Dutchtown teacher utilizes musical talents in classroom

Andrea Alexander
Dutchtown High School teacher Julian Surla uses creative and unusual methods to interest his students in history and social studies. One of his students painted the school mascot Griffin mural on the wall of his classroom.

Dressed in a Hawaian shirt and an orange hat, Julian Surla wandered the halls of Dutchtown High School the day of Homecoming. Accompanied by his guitar, Surla cranked out rock and blues tunes for the student masses. His goal was to fire up the students for the big football game, and he had all the talent and nerve needed to do the job. The only thing this modern-day minstrel lacked was a lute.

Surla, by the way, is not a student.

He’s an unorthodox 11th grade teacher who uses his range of charismatic talents to get students loving a class they might normally fall asleep in – history.

A rock musician in the band Eyes of the South by night, Surla makes the halls of Dutchtown High School into another stage by day – but it’s not just because he loves the limelight.

“I wanted to be a rock star when I was younger, but then I realized I was broke,” he grinned.

Thanks to that moment of enlightened self-interest, Surla created an innovative teaching style that draws out the unique talents of each student he teaches and interests them in the lessons of history.

During his teaching tenure at Destrehan High School, Surla organized a group of boys into a heavy metal band that performed at various school functions.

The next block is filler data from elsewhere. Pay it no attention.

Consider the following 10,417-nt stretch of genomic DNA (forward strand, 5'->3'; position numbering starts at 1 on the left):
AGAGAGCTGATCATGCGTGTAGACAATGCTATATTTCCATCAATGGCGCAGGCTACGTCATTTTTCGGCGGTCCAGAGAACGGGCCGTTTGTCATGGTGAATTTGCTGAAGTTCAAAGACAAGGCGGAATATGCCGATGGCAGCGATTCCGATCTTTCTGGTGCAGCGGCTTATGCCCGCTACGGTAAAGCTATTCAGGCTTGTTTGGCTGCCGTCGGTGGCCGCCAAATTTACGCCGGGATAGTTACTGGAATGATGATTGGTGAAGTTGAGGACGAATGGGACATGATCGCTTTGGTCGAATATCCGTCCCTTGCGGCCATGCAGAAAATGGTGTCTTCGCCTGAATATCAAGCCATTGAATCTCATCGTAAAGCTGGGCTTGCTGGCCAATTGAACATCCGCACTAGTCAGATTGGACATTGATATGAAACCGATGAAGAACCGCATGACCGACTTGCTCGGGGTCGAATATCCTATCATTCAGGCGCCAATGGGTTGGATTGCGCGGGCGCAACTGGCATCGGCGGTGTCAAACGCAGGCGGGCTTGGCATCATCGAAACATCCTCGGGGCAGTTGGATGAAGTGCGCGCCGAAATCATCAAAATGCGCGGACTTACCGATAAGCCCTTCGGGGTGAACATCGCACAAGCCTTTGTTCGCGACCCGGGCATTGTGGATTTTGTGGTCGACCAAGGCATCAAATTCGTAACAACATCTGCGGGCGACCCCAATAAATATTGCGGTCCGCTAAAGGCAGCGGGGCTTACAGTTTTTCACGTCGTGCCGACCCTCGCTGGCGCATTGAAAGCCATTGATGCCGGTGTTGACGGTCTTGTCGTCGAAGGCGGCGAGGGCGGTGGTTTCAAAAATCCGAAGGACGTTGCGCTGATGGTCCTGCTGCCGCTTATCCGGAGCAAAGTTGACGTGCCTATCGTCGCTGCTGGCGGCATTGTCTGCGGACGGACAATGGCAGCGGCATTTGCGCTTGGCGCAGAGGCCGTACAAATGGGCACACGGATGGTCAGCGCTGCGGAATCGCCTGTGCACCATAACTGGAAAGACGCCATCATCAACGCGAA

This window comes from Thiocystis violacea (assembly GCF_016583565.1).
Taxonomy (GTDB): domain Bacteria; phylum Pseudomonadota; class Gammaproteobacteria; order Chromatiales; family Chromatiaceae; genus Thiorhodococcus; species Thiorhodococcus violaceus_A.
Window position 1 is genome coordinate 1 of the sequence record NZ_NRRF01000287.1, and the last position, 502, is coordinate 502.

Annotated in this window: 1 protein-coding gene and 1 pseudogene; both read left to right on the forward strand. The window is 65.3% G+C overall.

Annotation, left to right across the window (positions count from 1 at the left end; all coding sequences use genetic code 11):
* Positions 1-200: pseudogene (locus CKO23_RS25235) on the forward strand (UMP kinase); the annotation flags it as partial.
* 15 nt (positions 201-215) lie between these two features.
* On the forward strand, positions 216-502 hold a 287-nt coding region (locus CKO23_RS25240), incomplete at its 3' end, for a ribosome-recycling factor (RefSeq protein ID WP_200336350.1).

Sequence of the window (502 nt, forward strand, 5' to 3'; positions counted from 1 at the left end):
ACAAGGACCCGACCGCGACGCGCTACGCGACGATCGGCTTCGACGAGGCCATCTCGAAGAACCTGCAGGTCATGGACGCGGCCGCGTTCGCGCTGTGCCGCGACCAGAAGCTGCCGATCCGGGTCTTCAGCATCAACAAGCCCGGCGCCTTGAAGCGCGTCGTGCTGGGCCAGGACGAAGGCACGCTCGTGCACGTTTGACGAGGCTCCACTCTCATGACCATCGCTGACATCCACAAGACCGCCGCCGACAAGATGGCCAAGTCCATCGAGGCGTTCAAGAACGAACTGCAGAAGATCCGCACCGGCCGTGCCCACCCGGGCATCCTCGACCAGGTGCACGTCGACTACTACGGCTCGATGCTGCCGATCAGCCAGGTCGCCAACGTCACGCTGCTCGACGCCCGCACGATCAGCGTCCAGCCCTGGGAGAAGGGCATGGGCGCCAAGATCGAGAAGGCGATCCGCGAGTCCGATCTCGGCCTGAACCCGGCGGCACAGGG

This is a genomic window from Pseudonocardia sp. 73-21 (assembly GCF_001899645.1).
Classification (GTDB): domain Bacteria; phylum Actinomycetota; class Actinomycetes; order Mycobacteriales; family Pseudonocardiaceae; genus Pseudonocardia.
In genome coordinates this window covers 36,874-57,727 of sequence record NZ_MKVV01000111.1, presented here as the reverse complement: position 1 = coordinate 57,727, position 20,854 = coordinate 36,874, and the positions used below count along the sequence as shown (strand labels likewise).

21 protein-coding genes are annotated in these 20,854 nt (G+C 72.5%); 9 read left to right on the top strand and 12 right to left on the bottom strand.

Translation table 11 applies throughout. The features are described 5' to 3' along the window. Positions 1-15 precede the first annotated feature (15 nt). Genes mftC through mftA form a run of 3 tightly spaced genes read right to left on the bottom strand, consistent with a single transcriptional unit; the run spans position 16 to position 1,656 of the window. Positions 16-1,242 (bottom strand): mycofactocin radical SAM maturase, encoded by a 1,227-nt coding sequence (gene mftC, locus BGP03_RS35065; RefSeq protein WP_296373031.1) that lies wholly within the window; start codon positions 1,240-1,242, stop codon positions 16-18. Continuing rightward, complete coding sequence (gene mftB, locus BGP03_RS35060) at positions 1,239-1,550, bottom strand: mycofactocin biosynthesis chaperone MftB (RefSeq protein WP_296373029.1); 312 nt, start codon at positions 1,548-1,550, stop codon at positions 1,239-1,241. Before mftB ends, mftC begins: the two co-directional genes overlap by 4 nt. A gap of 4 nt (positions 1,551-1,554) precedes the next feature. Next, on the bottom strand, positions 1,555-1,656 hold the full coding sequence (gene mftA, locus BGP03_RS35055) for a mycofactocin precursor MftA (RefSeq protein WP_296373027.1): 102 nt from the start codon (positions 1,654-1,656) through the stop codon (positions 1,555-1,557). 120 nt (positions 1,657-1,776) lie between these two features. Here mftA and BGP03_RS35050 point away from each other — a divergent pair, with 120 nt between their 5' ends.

“These teenagers were dying to play live, but couldn’t because of their age. These guys were better musicians than I am. They deserved the chance to perform, even if it was for pep rallies and talent shows,” Surla says.

Never one to care if people disapprove of him, Surla still keeps his classroom curriculum entirely “legit,” to the extent that he was recently awarded a $1,000 grant from the Ascension Fund agency.

He purchased video cameras and equipment for his students to use in their year-long news broadcast history project. Students formed groups that were each assigned a decade from the 1900s. Their task? Over the course of the year, research 10 major news events of that decade and create a broadcast segment of a particular event, along with three commercials featuring contemporary products.

His project won the 2009 Ascension Fund Award in April because of its creativity in enhancing curriculum and its real-world application.

In the meantime, this rock musician-cum-history teacher has a life outside of his lessons. To hear some funky music, check out Eyes of the South at Brew Ha Ha, the Fat Cat Saloon, or Onezia Upscale Lounge.

Considering Surla’s urge to merge drama, music, and history, you might just hear him plucking a lute. Or not.